Stove expert replied: A flue liner should help with the smoke issue and is recommended in older flues or ones that are larger than 12 inch square 9incs diam.
time again. It looks a mess and spoils the whole look of the thing. We purchased the 'Storm' colour which is difficult to keep clean. We were told by our dealer, that on this particular model the manufacturer realized it could not be cleaned and this would be addressed on future models. That doesn't solve our problem. We would like to spray this black but our dealer wants quite a lot of money to do this. Has anyone had a go at doing it themselves with the Stovax black paint?
Stove expert replied: Might be worth trying: HEAT RESISTANT PLASTER 20kg High temperature smooth finish. Protection up to 500°C For use on walls & chimney breasts, hole in the wall fires adjacent to: Inserts stoves, freestanding stoves and range cookers. WHAT IS HEAT RESISTANT PLASTER? Heat Resistant Plaster is a replacement material for gypsum plaster where the temperatures are too high for gypsum plaster to stay on the wall. Heat Resistant Plaster is a fully blended fine powdered material which is mixed with water to a trowelling / floating consistency. WHERE TO USE HEAT RESISTANT PLASTER? On walls and chimney breasts where the temperature is likely to exceed 50°C particularly around the so-called “hole in the wall” type fires and stoves. It is recommended that the plaster is used in combination with HeatProof Screed. HOW TO USE HEAT RESISTANT PLASTER. Remove all traces of old screed and plaster on the wall or part of wall to be treated. Prepare the area by coating with PVA (as is usual for plastering). Re screed using Heat Proof Screed prior to applying Heat Resistant Plaster. Mix the plaster with water using a mixer drill attachment, it is not possible to mix properly by hand. Allow about 10 minutes to get the material onto the wall and about an hour subsequently for floating. Leave three days to dry naturally before any heat is applied. COVERAGE: 20kg tub will cover approximately 2m2(21 ft2) at a thickness of 6mm (1/4”)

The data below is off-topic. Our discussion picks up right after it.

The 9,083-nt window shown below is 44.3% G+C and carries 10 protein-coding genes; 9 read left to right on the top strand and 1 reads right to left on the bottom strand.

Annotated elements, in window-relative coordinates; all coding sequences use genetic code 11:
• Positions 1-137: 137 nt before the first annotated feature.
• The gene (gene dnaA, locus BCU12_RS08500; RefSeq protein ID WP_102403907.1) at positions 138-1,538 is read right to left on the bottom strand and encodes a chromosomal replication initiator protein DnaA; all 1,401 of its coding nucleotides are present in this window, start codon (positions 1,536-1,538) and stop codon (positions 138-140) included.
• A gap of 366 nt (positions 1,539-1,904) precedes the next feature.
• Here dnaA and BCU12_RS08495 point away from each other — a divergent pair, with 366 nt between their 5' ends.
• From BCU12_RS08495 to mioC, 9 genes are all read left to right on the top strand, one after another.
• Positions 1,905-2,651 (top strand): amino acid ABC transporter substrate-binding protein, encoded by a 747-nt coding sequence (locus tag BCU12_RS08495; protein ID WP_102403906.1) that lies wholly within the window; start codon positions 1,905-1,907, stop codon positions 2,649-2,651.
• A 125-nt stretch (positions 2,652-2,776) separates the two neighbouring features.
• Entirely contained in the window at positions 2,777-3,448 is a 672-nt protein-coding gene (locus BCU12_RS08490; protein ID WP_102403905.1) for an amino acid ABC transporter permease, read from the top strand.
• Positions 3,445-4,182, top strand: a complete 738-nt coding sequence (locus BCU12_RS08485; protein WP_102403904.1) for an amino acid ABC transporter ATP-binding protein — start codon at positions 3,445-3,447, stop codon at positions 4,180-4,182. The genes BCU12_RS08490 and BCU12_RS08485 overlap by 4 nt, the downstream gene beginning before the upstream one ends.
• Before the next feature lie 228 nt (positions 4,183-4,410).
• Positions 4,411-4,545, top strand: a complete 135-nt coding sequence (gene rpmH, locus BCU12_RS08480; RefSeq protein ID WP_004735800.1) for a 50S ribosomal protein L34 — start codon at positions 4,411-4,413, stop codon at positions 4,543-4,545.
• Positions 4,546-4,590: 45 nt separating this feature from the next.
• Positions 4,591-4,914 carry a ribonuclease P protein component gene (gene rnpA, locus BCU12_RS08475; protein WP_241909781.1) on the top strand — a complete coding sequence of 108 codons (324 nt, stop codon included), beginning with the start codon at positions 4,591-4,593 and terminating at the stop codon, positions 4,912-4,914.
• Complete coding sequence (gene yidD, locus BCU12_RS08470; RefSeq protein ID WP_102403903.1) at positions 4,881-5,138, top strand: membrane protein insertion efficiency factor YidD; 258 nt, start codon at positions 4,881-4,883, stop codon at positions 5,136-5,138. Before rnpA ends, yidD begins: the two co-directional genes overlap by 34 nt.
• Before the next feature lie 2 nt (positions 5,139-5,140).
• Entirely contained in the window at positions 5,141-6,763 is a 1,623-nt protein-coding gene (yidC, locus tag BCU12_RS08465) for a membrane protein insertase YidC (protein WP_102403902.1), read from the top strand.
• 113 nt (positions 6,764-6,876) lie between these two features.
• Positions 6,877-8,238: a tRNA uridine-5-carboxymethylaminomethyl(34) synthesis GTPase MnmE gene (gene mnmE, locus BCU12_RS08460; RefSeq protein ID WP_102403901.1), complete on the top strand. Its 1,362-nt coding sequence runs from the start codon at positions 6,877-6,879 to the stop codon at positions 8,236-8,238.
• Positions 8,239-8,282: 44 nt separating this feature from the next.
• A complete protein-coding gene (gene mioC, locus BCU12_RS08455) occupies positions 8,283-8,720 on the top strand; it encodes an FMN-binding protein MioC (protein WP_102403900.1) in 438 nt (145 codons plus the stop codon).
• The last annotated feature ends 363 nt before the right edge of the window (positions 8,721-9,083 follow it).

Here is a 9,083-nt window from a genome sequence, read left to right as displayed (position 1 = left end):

. Stove is on for about 3 hours in the evening and the house is warm enough not to need morning heating. Extra heat can be pushed into the furthest room by partially closing some of the vents. The vents can get hot so worth cutting back carpets if needed - we fitted steel plate to spread the heat. I estimate that it will save us at least £300 in heating bills per year for an installation cost of £5000 so earning us equivalent of 6% interest. To date we are very pleased. The handle fixing seems a bit flimsy but that's my only complaint. Occasionally the two convection paths merge and form one big path (half the vents act as inlets). This can be fixed by closing off the other vents for a few minutes and then re-opening them although it makes no real difference to the overall heat output. We bought the fan kit but found we didn't need it. Also unlike other central heating this still works during a power cut
Stove expert replied: Good feedback.